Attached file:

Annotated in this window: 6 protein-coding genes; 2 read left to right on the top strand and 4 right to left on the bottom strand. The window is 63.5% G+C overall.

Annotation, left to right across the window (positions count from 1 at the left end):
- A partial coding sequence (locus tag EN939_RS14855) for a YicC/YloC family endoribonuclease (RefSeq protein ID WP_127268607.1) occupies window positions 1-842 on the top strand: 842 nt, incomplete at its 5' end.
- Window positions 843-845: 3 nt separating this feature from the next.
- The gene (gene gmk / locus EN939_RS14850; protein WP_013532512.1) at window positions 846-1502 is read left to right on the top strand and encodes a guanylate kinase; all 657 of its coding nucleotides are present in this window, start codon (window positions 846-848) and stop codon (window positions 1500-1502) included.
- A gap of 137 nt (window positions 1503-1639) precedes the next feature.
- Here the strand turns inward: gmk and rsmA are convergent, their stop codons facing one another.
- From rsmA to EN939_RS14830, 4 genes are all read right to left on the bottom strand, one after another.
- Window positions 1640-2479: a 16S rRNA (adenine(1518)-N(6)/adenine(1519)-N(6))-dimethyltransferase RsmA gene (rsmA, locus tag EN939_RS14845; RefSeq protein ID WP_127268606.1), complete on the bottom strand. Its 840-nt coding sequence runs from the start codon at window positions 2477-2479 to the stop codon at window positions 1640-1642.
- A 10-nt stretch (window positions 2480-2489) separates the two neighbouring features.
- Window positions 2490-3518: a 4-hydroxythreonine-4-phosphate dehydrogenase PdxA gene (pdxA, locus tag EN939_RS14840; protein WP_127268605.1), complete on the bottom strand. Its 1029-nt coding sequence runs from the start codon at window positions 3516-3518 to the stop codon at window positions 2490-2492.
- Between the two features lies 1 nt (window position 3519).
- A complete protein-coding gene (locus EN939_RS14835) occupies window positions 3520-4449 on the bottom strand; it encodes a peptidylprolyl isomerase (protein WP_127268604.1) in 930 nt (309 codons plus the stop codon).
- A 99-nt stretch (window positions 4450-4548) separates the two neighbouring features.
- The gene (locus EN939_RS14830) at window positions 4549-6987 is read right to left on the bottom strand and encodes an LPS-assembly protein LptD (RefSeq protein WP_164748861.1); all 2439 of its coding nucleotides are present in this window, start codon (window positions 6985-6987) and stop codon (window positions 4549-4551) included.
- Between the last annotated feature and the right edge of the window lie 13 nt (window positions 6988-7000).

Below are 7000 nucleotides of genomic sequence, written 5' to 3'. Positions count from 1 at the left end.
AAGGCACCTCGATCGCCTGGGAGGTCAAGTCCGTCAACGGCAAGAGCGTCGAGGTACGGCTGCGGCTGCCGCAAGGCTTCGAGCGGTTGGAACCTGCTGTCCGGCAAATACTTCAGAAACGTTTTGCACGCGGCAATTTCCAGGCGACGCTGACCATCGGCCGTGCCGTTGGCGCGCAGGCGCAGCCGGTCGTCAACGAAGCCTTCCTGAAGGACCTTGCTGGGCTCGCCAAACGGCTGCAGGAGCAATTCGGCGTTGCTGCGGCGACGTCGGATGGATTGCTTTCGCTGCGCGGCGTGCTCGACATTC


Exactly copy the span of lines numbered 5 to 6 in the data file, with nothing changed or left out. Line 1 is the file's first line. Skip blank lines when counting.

- The gene (gene gmk / locus EN939_RS14850; protein WP_013532512.1) at window positions 846-1502 is read left to right on the top strand and encodes a guanylate kinase; all 657 of its coding nucleotides are present in this window, start codon (window positions 846-848) and stop codon (window positions 1500-1502) included.
- A gap of 137 nt (window positions 1503-1639) precedes the next feature.